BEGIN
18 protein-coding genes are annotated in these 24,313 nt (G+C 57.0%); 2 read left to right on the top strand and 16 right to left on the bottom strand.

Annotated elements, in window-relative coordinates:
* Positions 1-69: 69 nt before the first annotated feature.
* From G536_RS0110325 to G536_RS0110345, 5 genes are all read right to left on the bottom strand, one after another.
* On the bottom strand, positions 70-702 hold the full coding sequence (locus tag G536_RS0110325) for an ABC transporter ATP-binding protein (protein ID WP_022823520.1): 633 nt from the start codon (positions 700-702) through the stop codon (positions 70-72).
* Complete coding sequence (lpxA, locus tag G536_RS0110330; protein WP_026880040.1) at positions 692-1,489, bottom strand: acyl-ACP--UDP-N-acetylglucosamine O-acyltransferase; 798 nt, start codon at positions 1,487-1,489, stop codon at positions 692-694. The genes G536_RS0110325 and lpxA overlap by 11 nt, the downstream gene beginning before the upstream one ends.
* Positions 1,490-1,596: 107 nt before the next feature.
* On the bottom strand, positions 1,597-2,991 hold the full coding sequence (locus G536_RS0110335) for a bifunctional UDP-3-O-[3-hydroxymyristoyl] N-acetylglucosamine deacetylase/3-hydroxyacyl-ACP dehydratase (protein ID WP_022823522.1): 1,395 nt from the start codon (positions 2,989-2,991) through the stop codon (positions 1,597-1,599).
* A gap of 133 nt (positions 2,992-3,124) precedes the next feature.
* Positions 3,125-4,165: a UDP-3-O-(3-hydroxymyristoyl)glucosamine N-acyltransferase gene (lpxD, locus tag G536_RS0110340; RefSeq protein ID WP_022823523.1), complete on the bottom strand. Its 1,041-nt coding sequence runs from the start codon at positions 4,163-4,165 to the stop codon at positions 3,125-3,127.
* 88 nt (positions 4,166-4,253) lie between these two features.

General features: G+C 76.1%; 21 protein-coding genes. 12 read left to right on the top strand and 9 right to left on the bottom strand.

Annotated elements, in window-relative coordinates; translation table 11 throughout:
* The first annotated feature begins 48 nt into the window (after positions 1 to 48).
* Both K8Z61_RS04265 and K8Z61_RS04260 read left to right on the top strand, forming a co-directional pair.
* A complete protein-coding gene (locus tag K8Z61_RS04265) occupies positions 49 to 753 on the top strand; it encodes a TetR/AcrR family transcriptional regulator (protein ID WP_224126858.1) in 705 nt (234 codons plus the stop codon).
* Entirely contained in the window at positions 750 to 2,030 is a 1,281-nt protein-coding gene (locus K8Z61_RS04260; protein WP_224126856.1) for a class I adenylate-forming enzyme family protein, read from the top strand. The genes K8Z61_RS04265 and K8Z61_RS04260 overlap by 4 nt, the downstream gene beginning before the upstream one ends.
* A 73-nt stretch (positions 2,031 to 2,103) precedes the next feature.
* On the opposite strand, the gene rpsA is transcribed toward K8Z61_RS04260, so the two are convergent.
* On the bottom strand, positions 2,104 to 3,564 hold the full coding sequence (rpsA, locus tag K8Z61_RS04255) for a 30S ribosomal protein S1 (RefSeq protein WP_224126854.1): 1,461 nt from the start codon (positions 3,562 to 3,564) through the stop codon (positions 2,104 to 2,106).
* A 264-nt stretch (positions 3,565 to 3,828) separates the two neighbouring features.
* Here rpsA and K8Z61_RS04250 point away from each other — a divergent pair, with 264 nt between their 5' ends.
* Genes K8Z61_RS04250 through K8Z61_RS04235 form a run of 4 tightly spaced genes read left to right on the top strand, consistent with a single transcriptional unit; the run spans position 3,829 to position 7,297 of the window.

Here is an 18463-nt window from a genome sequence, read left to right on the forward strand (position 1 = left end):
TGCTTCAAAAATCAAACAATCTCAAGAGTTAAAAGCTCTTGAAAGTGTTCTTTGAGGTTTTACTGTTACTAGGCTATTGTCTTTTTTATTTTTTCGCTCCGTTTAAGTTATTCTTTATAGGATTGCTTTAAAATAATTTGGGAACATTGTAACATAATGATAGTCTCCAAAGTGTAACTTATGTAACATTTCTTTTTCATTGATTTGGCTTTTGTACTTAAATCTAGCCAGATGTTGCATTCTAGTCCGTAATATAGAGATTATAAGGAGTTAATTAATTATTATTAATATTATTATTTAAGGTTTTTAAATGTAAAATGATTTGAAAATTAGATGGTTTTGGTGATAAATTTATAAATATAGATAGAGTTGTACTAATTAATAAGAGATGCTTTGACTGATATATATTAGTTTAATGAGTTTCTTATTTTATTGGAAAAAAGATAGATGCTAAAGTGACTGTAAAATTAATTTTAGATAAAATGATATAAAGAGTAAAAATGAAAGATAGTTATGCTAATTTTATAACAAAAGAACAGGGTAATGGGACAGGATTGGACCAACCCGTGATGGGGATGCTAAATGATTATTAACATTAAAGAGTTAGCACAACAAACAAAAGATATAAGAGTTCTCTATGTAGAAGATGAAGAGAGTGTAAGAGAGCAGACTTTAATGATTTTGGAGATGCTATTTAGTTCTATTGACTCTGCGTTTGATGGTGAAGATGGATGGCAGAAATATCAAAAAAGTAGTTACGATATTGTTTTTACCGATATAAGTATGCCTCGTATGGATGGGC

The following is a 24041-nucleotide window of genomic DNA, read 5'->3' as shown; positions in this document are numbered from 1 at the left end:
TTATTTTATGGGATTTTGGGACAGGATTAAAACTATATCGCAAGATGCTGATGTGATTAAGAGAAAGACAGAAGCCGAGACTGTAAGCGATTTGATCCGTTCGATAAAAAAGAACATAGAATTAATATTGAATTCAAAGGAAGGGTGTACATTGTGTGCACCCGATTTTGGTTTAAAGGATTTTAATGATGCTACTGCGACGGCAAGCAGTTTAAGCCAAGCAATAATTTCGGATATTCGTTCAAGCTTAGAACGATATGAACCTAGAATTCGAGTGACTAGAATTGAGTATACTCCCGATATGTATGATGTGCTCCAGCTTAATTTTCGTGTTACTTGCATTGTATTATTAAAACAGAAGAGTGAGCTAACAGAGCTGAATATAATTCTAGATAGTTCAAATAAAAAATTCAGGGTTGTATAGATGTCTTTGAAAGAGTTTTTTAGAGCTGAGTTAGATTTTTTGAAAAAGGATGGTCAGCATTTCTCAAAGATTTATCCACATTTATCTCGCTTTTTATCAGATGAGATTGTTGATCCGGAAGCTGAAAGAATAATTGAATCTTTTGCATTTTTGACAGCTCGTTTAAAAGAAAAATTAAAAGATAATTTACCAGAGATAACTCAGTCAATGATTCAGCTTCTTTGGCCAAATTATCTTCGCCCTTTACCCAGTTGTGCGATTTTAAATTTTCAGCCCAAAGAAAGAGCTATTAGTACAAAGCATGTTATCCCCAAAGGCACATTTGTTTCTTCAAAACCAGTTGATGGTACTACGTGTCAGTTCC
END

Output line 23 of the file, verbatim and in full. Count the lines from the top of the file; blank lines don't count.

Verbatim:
* Genes K8Z61_RS04250 through K8Z61_RS04235 form a run of 4 tightly spaced genes read left to right on the top strand, consistent with a single transcriptional unit; the run spans position 3,829 to position 7,297 of the window.